Crystals are used when an accurate, stable frequency is needed:

  1. Accurate means that the frequency is close to what it says on the package, typically within 1 part in 105.
  2. Stable means that does not change significantly with time or temperature.

Crystals are cut from carefully grown, high-quality quartz with specific orientations to give them high stability. Traditional crystals oscillated at frequencies of a few MHz but most small microcontrollers use low-frequency watch crystals with a frequency of 32 KHz. These are machined into complicated tuning fork shapes to give the low frequency. Adisadvantage is that their frequency is more sensitive to temperature than high-frequency crystals, but they are designed to be most stable near 25◦C. A change of 10◦C in the temperature causes the frequency to fall by about 4 parts per million (ppm). Detailed specifications are given by the manufacturers, such as Micro Crystal [58].

Stray capacitance of the PCB tracks to the crystal, which must be kept as short as possible. External capacitors are needed with many microcontrollers but they are integrated into the MSP430 for low-frequency crystals. The value is selected with the XCAPx bits in the BCSCTL3 register of the F20xx. The older Basic Clock Module (BCM, without the +) in the MSP430x1xx has a fixed capacitance of 12 pF per pin. For a highly accurate frequency, the drive current of the LFXT1 should also match the specification of the crystal. This sounds rather specialized but systems with the MSP430 may run for 10 years on a single battery and extreme accuracy and stability are needed if the clock is not to drift over this lifetime. The application note MSP430 LFXT1 Oscillator Accuracy (slaa225) describes some of the issues.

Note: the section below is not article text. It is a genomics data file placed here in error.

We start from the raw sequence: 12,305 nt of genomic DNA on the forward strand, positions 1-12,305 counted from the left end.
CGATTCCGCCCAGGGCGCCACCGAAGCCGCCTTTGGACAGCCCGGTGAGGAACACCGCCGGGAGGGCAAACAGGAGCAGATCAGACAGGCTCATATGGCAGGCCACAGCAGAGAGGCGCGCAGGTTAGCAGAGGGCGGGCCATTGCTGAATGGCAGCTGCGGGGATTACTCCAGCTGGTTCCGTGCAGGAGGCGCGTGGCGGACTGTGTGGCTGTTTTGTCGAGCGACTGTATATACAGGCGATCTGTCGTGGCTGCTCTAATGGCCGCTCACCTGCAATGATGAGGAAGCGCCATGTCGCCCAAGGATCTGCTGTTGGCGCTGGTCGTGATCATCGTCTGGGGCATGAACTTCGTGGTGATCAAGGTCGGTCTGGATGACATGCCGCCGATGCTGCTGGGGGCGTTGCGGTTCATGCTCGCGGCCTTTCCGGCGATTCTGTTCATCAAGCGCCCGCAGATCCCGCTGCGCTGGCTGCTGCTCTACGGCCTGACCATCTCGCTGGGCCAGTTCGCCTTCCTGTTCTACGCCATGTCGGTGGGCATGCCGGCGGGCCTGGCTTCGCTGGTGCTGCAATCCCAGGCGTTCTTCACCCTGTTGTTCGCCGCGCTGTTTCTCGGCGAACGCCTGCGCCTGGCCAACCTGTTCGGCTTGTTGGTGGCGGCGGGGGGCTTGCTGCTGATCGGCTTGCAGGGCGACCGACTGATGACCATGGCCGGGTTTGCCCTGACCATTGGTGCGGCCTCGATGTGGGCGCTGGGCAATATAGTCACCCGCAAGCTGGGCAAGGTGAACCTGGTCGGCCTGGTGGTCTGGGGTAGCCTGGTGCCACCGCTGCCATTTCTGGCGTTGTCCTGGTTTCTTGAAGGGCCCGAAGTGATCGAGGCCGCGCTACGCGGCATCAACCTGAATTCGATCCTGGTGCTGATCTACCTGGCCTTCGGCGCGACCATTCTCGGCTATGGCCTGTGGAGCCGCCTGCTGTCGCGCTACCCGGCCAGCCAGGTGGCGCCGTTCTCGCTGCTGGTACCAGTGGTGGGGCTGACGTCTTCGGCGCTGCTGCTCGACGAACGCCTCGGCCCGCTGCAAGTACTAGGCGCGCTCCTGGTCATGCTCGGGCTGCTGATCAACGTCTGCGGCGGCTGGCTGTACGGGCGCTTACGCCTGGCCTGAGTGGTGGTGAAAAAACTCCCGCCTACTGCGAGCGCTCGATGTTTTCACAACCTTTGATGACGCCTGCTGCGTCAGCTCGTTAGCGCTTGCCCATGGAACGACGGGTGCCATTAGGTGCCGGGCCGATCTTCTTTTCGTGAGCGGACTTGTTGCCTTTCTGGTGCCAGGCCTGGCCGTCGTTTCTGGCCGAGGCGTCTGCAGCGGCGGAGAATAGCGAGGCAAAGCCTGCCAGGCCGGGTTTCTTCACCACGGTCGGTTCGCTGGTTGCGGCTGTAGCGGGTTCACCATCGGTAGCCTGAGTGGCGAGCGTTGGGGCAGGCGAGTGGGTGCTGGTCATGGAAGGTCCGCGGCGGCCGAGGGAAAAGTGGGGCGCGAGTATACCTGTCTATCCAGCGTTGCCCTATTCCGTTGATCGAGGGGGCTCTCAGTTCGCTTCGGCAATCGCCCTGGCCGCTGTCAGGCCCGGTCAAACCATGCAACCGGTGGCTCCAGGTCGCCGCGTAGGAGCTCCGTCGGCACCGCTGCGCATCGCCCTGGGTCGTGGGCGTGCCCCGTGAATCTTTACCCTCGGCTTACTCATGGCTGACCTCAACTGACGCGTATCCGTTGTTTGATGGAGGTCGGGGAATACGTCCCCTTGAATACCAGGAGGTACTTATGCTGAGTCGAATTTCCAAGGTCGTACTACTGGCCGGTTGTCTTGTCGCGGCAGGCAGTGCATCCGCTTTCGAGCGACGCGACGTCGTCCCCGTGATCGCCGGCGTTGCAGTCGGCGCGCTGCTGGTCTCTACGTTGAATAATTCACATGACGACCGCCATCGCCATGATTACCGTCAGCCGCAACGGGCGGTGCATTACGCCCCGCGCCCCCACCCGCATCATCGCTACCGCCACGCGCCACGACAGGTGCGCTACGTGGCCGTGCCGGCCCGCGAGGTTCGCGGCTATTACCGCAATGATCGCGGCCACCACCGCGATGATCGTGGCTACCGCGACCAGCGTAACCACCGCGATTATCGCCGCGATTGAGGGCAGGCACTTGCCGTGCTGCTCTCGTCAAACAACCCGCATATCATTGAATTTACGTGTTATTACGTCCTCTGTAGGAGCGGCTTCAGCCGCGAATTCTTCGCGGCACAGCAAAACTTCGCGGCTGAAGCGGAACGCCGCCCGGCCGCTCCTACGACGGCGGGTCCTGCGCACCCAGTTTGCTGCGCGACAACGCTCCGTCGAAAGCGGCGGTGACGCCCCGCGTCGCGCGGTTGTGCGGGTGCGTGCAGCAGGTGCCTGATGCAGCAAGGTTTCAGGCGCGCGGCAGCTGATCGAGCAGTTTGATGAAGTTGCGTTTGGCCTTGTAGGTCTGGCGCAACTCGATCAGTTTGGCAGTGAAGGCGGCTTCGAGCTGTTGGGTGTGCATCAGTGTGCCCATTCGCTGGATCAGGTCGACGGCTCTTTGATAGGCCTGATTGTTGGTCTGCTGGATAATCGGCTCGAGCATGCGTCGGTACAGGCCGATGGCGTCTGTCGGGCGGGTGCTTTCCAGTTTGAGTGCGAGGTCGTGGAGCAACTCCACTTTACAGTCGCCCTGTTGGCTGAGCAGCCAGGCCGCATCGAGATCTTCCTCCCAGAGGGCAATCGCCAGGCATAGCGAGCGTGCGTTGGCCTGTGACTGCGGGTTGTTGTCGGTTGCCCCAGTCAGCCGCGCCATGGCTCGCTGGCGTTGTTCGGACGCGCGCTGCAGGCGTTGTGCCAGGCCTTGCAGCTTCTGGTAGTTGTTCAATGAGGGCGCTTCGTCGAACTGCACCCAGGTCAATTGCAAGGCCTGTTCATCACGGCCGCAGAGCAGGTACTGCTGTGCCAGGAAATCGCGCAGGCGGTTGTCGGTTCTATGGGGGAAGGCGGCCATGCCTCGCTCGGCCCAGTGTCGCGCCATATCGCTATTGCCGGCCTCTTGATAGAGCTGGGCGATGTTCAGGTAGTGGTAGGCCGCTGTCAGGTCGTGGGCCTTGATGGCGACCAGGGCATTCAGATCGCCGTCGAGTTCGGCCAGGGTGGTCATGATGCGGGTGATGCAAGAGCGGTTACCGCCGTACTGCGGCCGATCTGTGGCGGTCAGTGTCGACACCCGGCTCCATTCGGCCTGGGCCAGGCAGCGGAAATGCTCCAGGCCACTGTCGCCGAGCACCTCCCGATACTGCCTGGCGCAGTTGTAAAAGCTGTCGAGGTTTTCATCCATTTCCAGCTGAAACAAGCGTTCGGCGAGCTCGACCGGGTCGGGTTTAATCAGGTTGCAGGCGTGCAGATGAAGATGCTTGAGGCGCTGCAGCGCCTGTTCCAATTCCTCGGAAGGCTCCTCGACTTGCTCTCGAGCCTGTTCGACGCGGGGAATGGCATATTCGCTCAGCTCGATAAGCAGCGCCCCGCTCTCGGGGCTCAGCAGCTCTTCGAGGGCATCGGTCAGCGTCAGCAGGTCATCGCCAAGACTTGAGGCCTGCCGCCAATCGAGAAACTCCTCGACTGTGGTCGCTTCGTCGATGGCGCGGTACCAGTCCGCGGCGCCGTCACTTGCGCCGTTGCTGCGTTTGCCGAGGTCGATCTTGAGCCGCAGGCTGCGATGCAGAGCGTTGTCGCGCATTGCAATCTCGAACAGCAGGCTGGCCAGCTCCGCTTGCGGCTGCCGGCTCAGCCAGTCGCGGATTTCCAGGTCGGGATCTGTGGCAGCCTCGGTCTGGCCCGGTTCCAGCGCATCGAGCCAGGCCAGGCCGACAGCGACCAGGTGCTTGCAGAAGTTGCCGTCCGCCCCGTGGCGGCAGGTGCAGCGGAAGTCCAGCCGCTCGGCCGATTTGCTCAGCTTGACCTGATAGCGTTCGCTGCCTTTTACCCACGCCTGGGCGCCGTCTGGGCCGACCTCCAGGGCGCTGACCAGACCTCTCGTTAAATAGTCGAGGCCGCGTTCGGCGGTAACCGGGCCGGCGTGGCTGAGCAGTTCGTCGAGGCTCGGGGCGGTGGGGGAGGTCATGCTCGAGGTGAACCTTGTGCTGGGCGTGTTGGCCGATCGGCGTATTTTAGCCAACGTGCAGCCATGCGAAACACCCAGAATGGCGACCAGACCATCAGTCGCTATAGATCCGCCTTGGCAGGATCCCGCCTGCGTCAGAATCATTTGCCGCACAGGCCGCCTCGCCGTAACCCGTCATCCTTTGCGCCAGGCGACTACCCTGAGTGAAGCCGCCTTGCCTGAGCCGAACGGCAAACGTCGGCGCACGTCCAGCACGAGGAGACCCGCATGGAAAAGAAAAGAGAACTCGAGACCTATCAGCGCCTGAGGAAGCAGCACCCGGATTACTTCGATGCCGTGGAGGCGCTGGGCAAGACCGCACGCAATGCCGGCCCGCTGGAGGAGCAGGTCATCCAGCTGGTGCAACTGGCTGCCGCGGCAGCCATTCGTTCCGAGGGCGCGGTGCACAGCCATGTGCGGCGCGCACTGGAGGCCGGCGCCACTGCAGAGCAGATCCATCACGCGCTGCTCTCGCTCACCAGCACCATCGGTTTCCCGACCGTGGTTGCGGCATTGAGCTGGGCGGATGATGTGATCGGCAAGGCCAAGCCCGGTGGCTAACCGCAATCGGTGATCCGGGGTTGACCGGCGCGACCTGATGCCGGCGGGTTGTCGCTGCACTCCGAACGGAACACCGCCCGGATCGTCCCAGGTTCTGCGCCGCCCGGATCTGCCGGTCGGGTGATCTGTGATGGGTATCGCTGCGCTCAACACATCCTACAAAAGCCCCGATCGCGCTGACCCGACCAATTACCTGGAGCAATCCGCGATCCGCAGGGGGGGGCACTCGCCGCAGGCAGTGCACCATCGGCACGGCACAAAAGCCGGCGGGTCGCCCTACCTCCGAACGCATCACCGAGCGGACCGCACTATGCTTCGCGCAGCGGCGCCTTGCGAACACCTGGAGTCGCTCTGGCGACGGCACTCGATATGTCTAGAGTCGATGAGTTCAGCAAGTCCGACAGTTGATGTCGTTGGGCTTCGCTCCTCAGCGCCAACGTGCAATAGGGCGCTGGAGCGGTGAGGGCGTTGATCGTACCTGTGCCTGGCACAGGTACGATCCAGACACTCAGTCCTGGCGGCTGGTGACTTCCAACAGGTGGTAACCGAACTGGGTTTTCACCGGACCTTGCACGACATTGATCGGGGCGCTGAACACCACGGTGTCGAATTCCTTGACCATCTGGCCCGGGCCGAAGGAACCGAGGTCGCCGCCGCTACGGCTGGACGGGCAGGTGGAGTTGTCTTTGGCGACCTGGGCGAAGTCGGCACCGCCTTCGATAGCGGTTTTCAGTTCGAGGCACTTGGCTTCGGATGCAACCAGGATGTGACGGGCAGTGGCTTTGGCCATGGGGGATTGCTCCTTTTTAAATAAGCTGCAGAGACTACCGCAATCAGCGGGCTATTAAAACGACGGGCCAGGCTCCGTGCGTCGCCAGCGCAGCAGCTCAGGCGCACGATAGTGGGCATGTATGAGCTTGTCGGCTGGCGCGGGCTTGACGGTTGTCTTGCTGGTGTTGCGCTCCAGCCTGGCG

The oscillator is designed to run at low power and this renders it susceptible to electromagnetic interference. This means that the printed circuit board must be laid out carefully. There is detailed advice in the application note MSP430 32 KHz Crystal Oscillators (slaa322). Having said that, the crystal on the Olimex 1121STK is perched up in the air over the MCU itself, which seems to violate the rules but nevertheless works reliably.

It is also possible to use high-frequency crystals (above 400 KHz) with LFXT1 in most devices and some have a second oscillator XT2, which works only at high frequencies.

External capacitors must be used with high-frequency crystals and the module must be configured for a suitable range of frequencies. The module also accepts an external clock signal on XIN.

The stability of crystals is reflected electrically in their high Q factor. This means that they oscillate for a long time after being excited, like the ringing tone from a wine glass after it has been tapped. The disadvantage of this is that the oscillator takes an equally long time to reach a stable state, typically around 105 cycles. An oscillator based on a watch crystal therefore takes nearly a second to start and is almost always left running continuously. It might seem better that a 10MHz crystal starts in “only” 10 ms but the

CPU could have used around 105 cycles from the DCO in this time, which is enough to complete many tasks and return to a low-power mode. A software delay loop can be included if it is important to wait for the crystal to stabilize. This can be similar to those in the section “Automatic Control Flashing Light by Software Delay” onThe auxiliary clock ACLK can be derived only from LFXT1 in most devices so ACLK will not be available if there is no crystal. Beware if you are using a TI development kit